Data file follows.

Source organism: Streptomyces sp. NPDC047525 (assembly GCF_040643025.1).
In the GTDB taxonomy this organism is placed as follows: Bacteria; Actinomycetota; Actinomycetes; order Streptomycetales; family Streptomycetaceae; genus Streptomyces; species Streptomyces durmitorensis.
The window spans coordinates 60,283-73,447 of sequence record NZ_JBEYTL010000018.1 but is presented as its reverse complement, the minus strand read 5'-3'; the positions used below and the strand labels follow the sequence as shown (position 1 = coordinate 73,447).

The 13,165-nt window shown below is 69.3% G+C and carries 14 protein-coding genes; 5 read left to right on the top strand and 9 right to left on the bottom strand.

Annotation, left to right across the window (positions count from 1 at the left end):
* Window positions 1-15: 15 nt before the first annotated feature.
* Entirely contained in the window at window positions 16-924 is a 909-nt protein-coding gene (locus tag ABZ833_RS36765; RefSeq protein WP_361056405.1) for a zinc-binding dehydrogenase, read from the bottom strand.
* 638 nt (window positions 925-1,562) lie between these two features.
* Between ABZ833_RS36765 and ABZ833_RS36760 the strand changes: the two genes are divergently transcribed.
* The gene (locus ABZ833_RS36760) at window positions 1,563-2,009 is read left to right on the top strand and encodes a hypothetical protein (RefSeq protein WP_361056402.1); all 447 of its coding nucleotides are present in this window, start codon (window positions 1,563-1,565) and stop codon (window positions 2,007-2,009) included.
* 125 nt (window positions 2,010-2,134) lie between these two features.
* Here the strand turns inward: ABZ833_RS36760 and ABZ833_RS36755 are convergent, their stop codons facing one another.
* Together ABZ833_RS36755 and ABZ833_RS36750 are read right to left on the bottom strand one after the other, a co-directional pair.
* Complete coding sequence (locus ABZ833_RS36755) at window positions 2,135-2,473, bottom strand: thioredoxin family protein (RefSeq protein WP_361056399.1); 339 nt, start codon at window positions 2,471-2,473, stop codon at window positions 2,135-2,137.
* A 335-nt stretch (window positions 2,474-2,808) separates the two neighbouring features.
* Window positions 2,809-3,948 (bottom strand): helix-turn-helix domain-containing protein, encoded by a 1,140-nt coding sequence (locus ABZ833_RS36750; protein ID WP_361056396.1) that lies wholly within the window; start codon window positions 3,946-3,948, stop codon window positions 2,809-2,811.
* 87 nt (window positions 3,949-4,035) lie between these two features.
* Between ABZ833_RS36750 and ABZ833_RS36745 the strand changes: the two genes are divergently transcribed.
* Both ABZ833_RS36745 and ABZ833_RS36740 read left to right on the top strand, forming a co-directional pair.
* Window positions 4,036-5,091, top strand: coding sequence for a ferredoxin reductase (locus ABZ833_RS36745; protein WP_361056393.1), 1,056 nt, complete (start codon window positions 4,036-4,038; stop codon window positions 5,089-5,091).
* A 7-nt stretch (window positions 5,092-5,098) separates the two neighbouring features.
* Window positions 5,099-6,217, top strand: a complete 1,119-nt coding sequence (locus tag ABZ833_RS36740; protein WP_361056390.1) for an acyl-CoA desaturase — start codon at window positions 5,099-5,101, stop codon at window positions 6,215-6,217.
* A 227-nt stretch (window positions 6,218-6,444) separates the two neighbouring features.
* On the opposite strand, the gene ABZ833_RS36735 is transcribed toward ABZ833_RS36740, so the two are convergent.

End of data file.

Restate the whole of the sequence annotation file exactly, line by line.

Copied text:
Source organism: Streptomyces sp. NPDC047525 (assembly GCF_040643025.1).
In the GTDB taxonomy this organism is placed as follows: Bacteria; Actinomycetota; Actinomycetes; order Streptomycetales; family Streptomycetaceae; genus Streptomyces; species Streptomyces durmitorensis.
The window spans coordinates 60,283-73,447 of sequence record NZ_JBEYTL010000018.1 but is presented as its reverse complement, the minus strand read 5'-3'; the positions used below and the strand labels follow the sequence as shown (position 1 = coordinate 73,447).

The 13,165-nt window shown below is 69.3% G+C and carries 14 protein-coding genes; 5 read left to right on the top strand and 9 right to left on the bottom strand.

Annotation, left to right across the window (positions count from 1 at the left end):
* Window positions 1-15: 15 nt before the first annotated feature.
* Entirely contained in the window at window positions 16-924 is a 909-nt protein-coding gene (locus tag ABZ833_RS36765; RefSeq protein WP_361056405.1) for a zinc-binding dehydrogenase, read from the bottom strand.
* 638 nt (window positions 925-1,562) lie between these two features.
* Between ABZ833_RS36765 and ABZ833_RS36760 the strand changes: the two genes are divergently transcribed.
* The gene (locus ABZ833_RS36760) at window positions 1,563-2,009 is read left to right on the top strand and encodes a hypothetical protein (RefSeq protein WP_361056402.1); all 447 of its coding nucleotides are present in this window, start codon (window positions 1,563-1,565) and stop codon (window positions 2,007-2,009) included.
* 125 nt (window positions 2,010-2,134) lie between these two features.
* Here the strand turns inward: ABZ833_RS36760 and ABZ833_RS36755 are convergent, their stop codons facing one another.
* Together ABZ833_RS36755 and ABZ833_RS36750 are read right to left on the bottom strand one after the other, a co-directional pair.
* Complete coding sequence (locus ABZ833_RS36755) at window positions 2,135-2,473, bottom strand: thioredoxin family protein (RefSeq protein WP_361056399.1); 339 nt, start codon at window positions 2,471-2,473, stop codon at window positions 2,135-2,137.
* A 335-nt stretch (window positions 2,474-2,808) separates the two neighbouring features.
* Window positions 2,809-3,948 (bottom strand): helix-turn-helix domain-containing protein, encoded by a 1,140-nt coding sequence (locus ABZ833_RS36750; protein ID WP_361056396.1) that lies wholly within the window; start codon window positions 3,946-3,948, stop codon window positions 2,809-2,811.
* 87 nt (window positions 3,949-4,035) lie between these two features.
* Between ABZ833_RS36750 and ABZ833_RS36745 the strand changes: the two genes are divergently transcribed.
* Both ABZ833_RS36745 and ABZ833_RS36740 read left to right on the top strand, forming a co-directional pair.
* Window positions 4,036-5,091, top strand: coding sequence for a ferredoxin reductase (locus ABZ833_RS36745; protein WP_361056393.1), 1,056 nt, complete (start codon window positions 4,036-4,038; stop codon window positions 5,089-5,091).
* A 7-nt stretch (window positions 5,092-5,098) separates the two neighbouring features.
* Window positions 5,099-6,217, top strand: a complete 1,119-nt coding sequence (locus tag ABZ833_RS36740; protein WP_361056390.1) for an acyl-CoA desaturase — start codon at window positions 5,099-5,101, stop codon at window positions 6,215-6,217.
* A 227-nt stretch (window positions 6,218-6,444) separates the two neighbouring features.
* On the opposite strand, the gene ABZ833_RS36735 is transcribed toward ABZ833_RS36740, so the two are convergent.